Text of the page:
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Lance Armstrong - about time too! - Page 8

post #127 of 139
Quote:
Originally Posted by Mr. Desmond View Post

 It's not as if he did not have talent.

 

This is definitely an overlooked point. My boss at work is one of the idiots that feels that given enough time, patience, and dedication one can master any simple sport. He feels that if you just swam over and over and over for years of course you'd be good and be pro. Or if you just ride a bike for a long time, eventually you would be good enough to go pro. He also conveniently ignores his logic when it comes to his babies like basketball and football, and golf. He says those sports you have to be gifted with coordination and whatnot but cycling I would argue requires just as much pardon the phrase but "god given" talent and athleticism.  These people do the absolutely INSANE.  They are riding over 100 miles a day over larger altitude changes than are capable in pretty much the entire midwest from eastern colorado to western virginia and doing it at just ridiculous speeds. Yes 25mph isn't fast...in a CAR, but on a bike, or even sprinting, it's nearly impossible to keep that pace unless you have practiced extensively, have worked very hard to keep your body in amazing shape, or you are riding in a large enough group that you can ride in the draft for extended periods of time on a downslope or a very flat grade. I may heavily dislike this man, but he IS a freak of nature like Phelps is to swimming, or Beckham (not a fan but he's popular) and Roberto Carlos' magic freaking left foot in soccer. Or if you want to call dancing and play acting a talent we could give the art of flopping solely to Christiano Ronaldo :P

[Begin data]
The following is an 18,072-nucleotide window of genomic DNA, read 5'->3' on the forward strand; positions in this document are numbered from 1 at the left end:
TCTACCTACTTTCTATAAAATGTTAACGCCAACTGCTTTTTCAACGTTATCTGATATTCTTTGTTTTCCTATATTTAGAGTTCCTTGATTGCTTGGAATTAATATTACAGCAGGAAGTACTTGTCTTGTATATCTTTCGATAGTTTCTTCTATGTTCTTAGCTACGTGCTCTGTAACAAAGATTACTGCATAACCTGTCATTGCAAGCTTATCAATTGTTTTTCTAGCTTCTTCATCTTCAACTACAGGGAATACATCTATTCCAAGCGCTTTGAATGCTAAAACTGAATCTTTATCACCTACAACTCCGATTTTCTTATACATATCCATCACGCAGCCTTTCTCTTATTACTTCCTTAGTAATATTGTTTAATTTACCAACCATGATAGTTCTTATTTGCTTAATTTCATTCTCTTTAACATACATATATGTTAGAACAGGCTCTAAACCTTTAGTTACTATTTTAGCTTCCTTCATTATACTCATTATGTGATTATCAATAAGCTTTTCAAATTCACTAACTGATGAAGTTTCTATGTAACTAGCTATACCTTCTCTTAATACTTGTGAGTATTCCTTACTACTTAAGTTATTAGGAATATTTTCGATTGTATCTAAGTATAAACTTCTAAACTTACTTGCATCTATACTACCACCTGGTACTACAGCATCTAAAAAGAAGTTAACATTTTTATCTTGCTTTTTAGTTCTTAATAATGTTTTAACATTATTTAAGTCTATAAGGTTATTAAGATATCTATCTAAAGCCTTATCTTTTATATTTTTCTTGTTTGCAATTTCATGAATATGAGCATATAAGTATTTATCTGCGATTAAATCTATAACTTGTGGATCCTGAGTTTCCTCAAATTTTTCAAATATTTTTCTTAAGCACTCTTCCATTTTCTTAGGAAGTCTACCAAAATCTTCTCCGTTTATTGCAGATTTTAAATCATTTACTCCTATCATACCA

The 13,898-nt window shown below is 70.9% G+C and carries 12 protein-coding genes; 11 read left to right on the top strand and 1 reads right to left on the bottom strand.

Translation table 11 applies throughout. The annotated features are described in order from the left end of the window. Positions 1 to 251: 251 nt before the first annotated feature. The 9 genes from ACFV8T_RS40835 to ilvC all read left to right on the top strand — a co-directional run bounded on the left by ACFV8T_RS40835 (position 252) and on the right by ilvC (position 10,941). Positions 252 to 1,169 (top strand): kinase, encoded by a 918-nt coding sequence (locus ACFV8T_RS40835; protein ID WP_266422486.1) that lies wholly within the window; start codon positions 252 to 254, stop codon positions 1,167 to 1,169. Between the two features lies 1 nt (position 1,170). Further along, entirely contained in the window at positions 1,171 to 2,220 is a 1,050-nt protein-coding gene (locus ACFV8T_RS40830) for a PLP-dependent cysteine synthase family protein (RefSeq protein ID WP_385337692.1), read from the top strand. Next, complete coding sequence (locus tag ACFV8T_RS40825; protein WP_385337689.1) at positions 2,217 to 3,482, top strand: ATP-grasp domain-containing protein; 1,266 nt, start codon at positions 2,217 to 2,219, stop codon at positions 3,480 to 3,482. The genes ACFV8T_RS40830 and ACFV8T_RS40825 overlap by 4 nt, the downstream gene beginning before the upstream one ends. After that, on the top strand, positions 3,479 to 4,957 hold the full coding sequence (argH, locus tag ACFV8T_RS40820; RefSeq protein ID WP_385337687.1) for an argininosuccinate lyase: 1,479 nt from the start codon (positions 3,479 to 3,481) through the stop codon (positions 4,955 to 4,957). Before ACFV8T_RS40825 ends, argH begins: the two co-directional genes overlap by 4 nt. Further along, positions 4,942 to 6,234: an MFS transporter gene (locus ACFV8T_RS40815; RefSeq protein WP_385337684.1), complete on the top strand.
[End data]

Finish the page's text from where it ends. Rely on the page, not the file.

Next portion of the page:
post #128 of 139
Quote:
Originally Posted by DarkPrince View Post

My dad said one of the latest ways to legally get the benefits of EPO without actually using it is for athletes to train at lower altitudes and then purchase or build a hyperbaric chamber and sleep in that to replicate living in a higher altitude climate. This causes your body to create more red blood cells while consequently thickening your blood (the major MAJOR danger of using it) but your body becomes far more efficient with oxygen at regular altitudes when it "thinks" it's been at higher altitudes where the air is thinner. It's similar to having to rest and acclimate at different altitudes on Everest to make sure you don't die of altitude sickness.

 

Lastly, another tiny detail I omitted from my first post, the USADA stripped Armstrong of his titles, but USADA only has jurisdiction within the United States. The UCI is the governing body of cycling and they have requested to see the evidence that USADA has that prompted their decision. I would guess that UCI would likely follow suit but that doesn't mean they will. I liken it to say America stripping Merion Jones of her gold medal but the IOC does not...that would look very odd if that were the way it had happened.  Either way the evidence will likely never see the light of day, neither will the testimonies (whether for or against), but this is likely not over and won't be for a very long time.